French chefs learn to cook Korean cuisine: DONG-A ILBO
“How did you make this sauce?” I think there is something other than gochujang and doenjang.
Renowned French chefs came to Solstice, a one-Michelin-starred restaurant in Paris’ 5th arrondissement, around 6 p.m. Tuesday to learn how to cook Korean dishes from owner and chef Eric Trochon (57). Married to a Korean in 2014, Trochon traveled to Korea several times to study various Korean dishes and introduced them to France.
Trochon demonstrated how to make lobster kimchi dumplings (European style dumplings), foie gras made with sesame oil and seaweed, steak cooked with oyster mushrooms and ssamjang, and dough-based candies. soy and caramel. Twenty chefs were busy writing down the uses and characteristics of Korean cooking ingredients on their smartphones and laptops while tasting the dishes.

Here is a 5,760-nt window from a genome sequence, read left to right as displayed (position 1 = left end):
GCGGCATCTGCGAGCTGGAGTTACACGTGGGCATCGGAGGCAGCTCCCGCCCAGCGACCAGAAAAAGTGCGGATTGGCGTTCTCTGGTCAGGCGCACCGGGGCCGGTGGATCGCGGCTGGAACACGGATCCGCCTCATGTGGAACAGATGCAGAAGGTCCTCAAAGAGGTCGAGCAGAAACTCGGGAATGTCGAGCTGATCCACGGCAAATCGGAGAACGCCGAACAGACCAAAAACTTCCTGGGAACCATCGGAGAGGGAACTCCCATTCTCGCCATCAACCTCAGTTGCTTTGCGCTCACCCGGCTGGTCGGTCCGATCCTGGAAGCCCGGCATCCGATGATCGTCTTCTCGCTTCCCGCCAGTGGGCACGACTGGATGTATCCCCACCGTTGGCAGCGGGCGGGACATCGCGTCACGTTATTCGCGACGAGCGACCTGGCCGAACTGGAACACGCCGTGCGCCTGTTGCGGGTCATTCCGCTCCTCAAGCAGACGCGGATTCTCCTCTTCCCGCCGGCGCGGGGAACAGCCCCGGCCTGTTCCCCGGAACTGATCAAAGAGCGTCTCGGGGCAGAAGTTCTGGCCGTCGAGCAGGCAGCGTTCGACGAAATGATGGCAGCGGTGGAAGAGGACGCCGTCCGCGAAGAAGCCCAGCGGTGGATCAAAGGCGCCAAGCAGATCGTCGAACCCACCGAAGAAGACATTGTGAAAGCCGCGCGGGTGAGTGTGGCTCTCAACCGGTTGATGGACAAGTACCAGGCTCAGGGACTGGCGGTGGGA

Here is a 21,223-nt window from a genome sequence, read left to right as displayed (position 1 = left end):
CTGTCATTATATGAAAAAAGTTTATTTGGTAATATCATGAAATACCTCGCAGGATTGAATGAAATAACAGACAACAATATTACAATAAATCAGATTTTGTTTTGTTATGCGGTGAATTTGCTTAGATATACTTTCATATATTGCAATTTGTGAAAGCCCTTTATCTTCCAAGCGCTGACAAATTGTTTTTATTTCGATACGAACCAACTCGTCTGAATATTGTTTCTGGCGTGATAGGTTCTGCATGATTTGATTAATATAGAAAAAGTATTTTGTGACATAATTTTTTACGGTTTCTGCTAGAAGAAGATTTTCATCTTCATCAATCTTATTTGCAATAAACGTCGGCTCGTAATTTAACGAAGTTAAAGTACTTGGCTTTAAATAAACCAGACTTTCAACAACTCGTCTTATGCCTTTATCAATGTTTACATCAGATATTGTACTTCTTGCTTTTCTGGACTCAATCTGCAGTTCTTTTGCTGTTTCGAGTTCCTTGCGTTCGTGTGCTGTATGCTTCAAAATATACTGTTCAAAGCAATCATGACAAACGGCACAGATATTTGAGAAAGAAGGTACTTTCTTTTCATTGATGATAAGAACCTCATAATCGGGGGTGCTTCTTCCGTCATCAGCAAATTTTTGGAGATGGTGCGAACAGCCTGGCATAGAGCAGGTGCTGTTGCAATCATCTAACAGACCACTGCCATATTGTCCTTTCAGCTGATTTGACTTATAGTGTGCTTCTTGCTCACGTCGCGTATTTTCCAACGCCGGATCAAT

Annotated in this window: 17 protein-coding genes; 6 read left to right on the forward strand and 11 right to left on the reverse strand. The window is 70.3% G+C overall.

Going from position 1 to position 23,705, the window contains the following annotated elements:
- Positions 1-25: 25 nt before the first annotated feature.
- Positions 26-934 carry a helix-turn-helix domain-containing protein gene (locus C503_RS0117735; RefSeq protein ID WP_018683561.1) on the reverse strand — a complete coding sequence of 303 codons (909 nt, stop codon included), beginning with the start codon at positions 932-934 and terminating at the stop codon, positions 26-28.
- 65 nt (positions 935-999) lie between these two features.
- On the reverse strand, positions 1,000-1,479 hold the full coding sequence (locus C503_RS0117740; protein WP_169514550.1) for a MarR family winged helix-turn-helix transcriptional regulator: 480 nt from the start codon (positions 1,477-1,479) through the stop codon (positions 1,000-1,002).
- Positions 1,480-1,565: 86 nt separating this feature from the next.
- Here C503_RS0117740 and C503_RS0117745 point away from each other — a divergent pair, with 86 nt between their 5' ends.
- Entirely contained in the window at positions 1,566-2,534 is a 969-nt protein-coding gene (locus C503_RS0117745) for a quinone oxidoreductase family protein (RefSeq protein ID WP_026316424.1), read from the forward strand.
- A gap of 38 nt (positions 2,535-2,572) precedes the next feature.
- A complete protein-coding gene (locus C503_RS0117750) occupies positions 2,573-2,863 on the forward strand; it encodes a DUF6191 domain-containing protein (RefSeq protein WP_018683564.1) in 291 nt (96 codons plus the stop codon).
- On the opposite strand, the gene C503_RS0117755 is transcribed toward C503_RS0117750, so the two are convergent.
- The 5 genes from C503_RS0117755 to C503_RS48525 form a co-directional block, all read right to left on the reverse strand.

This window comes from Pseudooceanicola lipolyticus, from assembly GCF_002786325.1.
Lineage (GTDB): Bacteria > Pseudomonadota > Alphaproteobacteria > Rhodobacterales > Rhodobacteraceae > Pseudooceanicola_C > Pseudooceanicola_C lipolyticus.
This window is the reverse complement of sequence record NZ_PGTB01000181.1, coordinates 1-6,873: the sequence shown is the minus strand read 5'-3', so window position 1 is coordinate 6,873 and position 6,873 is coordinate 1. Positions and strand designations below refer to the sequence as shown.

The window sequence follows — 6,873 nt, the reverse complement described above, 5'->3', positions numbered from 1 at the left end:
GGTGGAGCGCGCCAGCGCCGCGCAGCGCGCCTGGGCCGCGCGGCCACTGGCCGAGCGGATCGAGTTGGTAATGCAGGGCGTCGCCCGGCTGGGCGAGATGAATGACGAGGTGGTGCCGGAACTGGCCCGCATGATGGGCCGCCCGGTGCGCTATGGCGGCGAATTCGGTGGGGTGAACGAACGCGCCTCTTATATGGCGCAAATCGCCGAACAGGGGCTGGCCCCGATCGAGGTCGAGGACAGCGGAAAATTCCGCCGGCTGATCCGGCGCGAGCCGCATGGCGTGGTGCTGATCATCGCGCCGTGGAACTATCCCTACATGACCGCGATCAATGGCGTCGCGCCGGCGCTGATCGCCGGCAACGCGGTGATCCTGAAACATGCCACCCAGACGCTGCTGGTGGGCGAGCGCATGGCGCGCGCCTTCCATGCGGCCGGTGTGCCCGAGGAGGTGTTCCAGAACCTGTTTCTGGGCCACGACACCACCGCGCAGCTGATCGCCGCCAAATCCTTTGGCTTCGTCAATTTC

The meeting was organized by the Korea Agro-Fisheries & Food Trade Corporation (aT) Paris Center. “We were concerned that proud French chefs would be reluctant to participate,” the center said. âContrary to our expectations, many chefs came to discover Korean cuisine. Sophie, chef of the vegetarian restaurant “Hehi”, said that she wanted to create a new dish using vegetables and the fermentation method, which is the strength of Korean cuisine.
Fieldra, who works as a chef at “Le Rayon”, said she would prepare a new dish combining chogochujang (red pepper paste with vinegar) with French sauces, adding that she wanted to surprise people with her dish. âThe strength of Korean ingredients is that they are mysterious,â said Olivier, who runs âBocaâ fusion restaurant. “They taste great and it’s really fun to try them as a chef because I don’t know the recipe.”
Youn-Jong Kim [email protected]